Are big flavors ruining the American palate?

Spicy burger

Sriracha, once an obscure ingredient, now makes the headlines when there is a potential shortage in the U.S. Advertisements for food frequently use words like bolder, spicier and tangier. Food and Wine's Kate Krader wonders if this trend toward big flavors means more delicate foods will fall by the wayside.

Krader, whose colleagues call her neverending quest for bigger and bigger flavors her "culinary arms race," interviews chefs who seem to agree that American's cravings for spicy and tang have made some once popular foods less appealing, at least at their restaurants. "People are looking for a bigger blast when it comes to flavor," says Vinny Dotolo, chef and co-owner of Animal restaurant in Los Angeles. He posits that small plates and shared dishes contribute to this trend, because if you only have a tiny portion of food, it has to make an impression. Chef Andrew Caramelli, owner of a brasserie in New York City, says that they had to amp up the flavor of their rotisserie chicken to match diners' tastes. 

America has long had a reputation for "bigger is better," so it comes as no surprise that some Americans pursue bold flavors. The trend to hot food is not new: for years, chicken wings have come in flavors described with words like "atomic" or "blazing." Americans have also become more adventurous in their eating and are now more willing to embrace funky fish sauce, and as Krader points out, the "hot-and-tangy trend extends to cocktails, too. Chile-spiked drinks are hugely popular; so are pickleback shots (whiskey with a pickle-juice chaser). Sour beers are trending, as are extra-tart wines like Riesling." But does this really mean that we are losing the ability to enjoy delicate foods with simple flavors?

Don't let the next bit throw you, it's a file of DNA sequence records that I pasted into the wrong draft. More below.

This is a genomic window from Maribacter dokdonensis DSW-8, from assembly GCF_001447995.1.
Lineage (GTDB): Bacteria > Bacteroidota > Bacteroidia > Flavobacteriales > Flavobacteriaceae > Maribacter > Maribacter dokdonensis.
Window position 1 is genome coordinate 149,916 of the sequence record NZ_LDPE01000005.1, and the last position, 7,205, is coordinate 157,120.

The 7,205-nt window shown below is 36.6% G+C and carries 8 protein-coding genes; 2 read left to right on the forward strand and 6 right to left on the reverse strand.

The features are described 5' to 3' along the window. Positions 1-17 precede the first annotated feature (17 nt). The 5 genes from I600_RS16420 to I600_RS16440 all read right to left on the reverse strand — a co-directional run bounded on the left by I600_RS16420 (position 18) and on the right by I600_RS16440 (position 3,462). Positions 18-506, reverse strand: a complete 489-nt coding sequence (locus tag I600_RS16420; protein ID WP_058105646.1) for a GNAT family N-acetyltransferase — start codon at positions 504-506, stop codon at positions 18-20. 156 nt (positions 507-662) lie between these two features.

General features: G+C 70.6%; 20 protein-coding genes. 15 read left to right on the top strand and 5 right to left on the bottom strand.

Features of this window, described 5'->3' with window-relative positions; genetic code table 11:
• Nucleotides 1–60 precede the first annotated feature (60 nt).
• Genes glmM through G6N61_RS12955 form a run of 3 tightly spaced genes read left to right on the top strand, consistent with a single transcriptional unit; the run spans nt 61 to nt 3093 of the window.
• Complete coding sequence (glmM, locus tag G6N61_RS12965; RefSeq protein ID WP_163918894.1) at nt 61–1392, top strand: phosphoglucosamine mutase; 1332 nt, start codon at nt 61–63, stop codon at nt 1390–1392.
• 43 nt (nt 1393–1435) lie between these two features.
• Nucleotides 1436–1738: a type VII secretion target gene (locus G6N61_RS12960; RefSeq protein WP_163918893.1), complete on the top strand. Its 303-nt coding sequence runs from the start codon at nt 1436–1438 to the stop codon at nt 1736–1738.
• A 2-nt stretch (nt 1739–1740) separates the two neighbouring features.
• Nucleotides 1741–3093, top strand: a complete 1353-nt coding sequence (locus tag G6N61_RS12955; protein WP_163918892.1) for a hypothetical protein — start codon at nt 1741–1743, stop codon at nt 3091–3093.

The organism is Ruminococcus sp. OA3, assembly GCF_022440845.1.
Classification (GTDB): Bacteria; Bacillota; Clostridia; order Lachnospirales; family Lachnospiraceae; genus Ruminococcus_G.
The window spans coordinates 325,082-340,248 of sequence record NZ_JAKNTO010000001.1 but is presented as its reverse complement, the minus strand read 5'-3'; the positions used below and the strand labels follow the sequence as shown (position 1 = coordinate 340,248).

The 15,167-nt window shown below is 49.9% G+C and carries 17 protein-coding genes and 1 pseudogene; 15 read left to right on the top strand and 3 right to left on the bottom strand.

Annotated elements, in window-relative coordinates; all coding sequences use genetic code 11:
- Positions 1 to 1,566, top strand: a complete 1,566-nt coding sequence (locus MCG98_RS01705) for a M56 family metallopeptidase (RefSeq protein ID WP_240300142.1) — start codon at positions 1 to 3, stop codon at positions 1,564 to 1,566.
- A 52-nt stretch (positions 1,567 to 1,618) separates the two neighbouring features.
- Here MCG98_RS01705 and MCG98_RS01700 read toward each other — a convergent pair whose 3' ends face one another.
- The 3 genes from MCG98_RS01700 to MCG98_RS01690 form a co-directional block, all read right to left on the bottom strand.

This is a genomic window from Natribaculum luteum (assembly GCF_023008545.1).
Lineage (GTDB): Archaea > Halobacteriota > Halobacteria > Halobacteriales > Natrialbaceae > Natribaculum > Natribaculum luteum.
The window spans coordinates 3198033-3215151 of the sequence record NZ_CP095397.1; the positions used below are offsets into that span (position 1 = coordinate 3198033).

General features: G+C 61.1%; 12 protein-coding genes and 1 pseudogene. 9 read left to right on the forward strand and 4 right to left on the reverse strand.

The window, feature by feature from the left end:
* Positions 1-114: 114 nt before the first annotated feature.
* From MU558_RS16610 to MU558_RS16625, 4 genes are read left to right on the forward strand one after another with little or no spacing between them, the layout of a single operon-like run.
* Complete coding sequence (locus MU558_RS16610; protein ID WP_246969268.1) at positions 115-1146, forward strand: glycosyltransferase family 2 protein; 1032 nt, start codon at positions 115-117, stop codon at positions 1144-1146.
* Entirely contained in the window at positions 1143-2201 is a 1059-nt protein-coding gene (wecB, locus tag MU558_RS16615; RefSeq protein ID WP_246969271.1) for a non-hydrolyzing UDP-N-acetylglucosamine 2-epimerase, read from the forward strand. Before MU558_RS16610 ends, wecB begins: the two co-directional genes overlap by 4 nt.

• Rinshin  on  5/1/2014 at 6:49 PM

    I think this is true.

  • boardingace  on  5/4/2014 at 11:52 PM

    I don't understand this argument at all. That is, why on earth it would be something to worry about. If people are getting used to spicier foods, then they just want their spicy food spicier, not everything to be spicy (I think). And if we're not just talking about spice, but strong flavors in general, how is that a bad thing? I'm thinking of the French strong blue cheeses versus our baby swiss...if we move more towards strong flavors, that seems like a positive thing to me.

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